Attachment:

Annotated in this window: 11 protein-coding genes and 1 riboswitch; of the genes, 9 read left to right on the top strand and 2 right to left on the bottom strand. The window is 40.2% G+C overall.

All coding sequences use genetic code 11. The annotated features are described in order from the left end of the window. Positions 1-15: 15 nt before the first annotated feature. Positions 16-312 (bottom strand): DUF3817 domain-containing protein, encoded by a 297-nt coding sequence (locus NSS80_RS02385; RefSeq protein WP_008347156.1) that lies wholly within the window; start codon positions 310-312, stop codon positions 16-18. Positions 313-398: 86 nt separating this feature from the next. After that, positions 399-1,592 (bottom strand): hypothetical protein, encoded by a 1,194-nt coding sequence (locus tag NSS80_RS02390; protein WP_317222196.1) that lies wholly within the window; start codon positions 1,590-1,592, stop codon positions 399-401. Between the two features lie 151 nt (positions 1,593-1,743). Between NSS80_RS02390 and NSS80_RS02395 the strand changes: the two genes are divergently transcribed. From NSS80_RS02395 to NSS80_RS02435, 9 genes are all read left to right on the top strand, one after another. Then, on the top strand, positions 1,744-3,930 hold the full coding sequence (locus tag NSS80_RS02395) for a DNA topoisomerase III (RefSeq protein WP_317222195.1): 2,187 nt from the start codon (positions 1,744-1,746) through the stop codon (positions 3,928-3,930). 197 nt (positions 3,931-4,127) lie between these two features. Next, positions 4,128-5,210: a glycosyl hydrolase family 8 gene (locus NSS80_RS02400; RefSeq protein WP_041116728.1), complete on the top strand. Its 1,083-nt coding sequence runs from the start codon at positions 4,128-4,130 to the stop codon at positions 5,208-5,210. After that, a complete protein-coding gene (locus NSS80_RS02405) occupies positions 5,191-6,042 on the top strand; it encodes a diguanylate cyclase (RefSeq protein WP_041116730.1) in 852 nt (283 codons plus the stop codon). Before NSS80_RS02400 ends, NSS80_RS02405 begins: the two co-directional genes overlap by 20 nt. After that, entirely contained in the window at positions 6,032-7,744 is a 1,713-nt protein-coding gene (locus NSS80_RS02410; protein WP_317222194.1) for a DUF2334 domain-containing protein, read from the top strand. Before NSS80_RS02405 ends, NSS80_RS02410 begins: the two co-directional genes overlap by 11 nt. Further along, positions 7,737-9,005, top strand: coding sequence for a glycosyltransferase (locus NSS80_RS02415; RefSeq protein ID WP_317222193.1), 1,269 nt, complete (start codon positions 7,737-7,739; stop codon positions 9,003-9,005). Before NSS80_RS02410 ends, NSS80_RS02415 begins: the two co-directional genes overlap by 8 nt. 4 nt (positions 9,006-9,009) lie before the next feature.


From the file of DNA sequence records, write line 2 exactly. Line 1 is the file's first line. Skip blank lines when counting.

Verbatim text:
All coding sequences use genetic code 11. The annotated features are described in order from the left end of the window. Positions 1-15: 15 nt before the first annotated feature. Positions 16-312 (bottom strand): DUF3817 domain-containing protein, encoded by a 297-nt coding sequence (locus NSS80_RS02385; RefSeq protein WP_008347156.1) that lies wholly within the window; start codon positions 310-312, stop codon positions 16-18. Positions 313-398: 86 nt separating this feature from the next. After that, positions 399-1,592 (bottom strand): hypothetical protein, encoded by a 1,194-nt coding sequence (locus tag NSS80_RS02390; protein WP_317222196.1) that lies wholly within the window; start codon positions 1,590-1,592, stop codon positions 399-401. Between the two features lie 151 nt (positions 1,593-1,743). Between NSS80_RS02390 and NSS80_RS02395 the strand changes: the two genes are divergently transcribed. From NSS80_RS02395 to NSS80_RS02435, 9 genes are all read left to right on the top strand, one after another. Then, on the top strand, positions 1,744-3,930 hold the full coding sequence (locus tag NSS80_RS02395) for a DNA topoisomerase III (RefSeq protein WP_317222195.1): 2,187 nt from the start codon (positions 1,744-1,746) through the stop codon (positions 3,928-3,930). 197 nt (positions 3,931-4,127) lie between these two features. Next, positions 4,128-5,210: a glycosyl hydrolase family 8 gene (locus NSS80_RS02400; RefSeq protein WP_041116728.1), complete on the top strand. Its 1,083-nt coding sequence runs from the start codon at positions 4,128-4,130 to the stop codon at positions 5,208-5,210. After that, a complete protein-coding gene (locus NSS80_RS02405) occupies positions 5,191-6,042 on the top strand; it encodes a diguanylate cyclase (RefSeq protein WP_041116730.1) in 852 nt (283 codons plus the stop codon). Before NSS80_RS02400 ends, NSS80_RS02405 begins: the two co-directional genes overlap by 20 nt. After that, entirely contained in the window at positions 6,032-7,744 is a 1,713-nt protein-coding gene (locus NSS80_RS02410; protein WP_317222194.1) for a DUF2334 domain-containing protein, read from the top strand. Before NSS80_RS02405 ends, NSS80_RS02410 begins: the two co-directional genes overlap by 11 nt. Further along, positions 7,737-9,005, top strand: coding sequence for a glycosyltransferase (locus NSS80_RS02415; RefSeq protein ID WP_317222193.1), 1,269 nt, complete (start codon positions 7,737-7,739; stop codon positions 9,003-9,005). Before NSS80_RS02410 ends, NSS80_RS02415 begins: the two co-directional genes overlap by 8 nt. 4 nt (positions 9,006-9,009) lie before the next feature.